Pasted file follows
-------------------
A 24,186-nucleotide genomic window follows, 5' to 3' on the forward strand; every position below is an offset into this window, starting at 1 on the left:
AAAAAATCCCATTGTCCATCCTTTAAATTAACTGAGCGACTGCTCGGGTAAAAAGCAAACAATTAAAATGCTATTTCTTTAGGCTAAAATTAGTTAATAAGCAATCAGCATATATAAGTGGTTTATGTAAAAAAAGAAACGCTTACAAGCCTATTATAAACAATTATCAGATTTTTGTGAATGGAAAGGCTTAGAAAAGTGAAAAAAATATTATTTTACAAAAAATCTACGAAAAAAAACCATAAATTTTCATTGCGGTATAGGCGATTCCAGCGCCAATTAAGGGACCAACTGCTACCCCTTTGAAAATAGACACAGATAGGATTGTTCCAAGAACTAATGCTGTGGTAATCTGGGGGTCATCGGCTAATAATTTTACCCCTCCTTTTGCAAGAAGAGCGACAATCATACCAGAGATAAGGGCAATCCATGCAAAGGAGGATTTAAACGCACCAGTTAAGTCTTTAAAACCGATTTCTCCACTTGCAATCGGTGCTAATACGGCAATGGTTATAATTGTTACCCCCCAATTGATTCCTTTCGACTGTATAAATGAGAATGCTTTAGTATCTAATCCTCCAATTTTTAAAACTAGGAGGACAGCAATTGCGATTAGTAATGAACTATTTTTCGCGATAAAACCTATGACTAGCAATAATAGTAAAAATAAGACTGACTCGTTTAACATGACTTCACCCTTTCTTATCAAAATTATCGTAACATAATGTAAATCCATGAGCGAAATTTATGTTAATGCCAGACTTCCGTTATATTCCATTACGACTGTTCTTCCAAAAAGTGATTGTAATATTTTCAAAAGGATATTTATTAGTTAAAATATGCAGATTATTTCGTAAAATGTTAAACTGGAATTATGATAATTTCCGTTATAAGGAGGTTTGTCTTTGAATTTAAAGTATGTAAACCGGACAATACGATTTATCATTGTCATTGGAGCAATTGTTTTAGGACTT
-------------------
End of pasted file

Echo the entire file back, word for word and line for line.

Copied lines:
A 24,186-nucleotide genomic window follows, 5' to 3' on the forward strand; every position below is an offset into this window, starting at 1 on the left:
AAAAAATCCCATTGTCCATCCTTTAAATTAACTGAGCGACTGCTCGGGTAAAAAGCAAACAATTAAAATGCTATTTCTTTAGGCTAAAATTAGTTAATAAGCAATCAGCATATATAAGTGGTTTATGTAAAAAAAGAAACGCTTACAAGCCTATTATAAACAATTATCAGATTTTTGTGAATGGAAAGGCTTAGAAAAGTGAAAAAAATATTATTTTACAAAAAATCTACGAAAAAAAACCATAAATTTTCATTGCGGTATAGGCGATTCCAGCGCCAATTAAGGGACCAACTGCTACCCCTTTGAAAATAGACACAGATAGGATTGTTCCAAGAACTAATGCTGTGGTAATCTGGGGGTCATCGGCTAATAATTTTACCCCTCCTTTTGCAAGAAGAGCGACAATCATACCAGAGATAAGGGCAATCCATGCAAAGGAGGATTTAAACGCACCAGTTAAGTCTTTAAAACCGATTTCTCCACTTGCAATCGGTGCTAATACGGCAATGGTTATAATTGTTACCCCCCAATTGATTCCTTTCGACTGTATAAATGAGAATGCTTTAGTATCTAATCCTCCAATTTTTAAAACTAGGAGGACAGCAATTGCGATTAGTAATGAACTATTTTTCGCGATAAAACCTATGACTAGCAATAATAGTAAAAATAAGACTGACTCGTTTAACATGACTTCACCCTTTCTTATCAAAATTATCGTAACATAATGTAAATCCATGAGCGAAATTTATGTTAATGCCAGACTTCCGTTATATTCCATTACGACTGTTCTTCCAAAAAGTGATTGTAATATTTTCAAAAGGATATTTATTAGTTAAAATATGCAGATTATTTCGTAAAATGTTAAACTGGAATTATGATAATTTCCGTTATAAGGAGGTTTGTCTTTGAATTTAAAGTATGTAAACCGGACAATACGATTTATCATTGTCATTGGAGCAATTGTTTTAGGACTT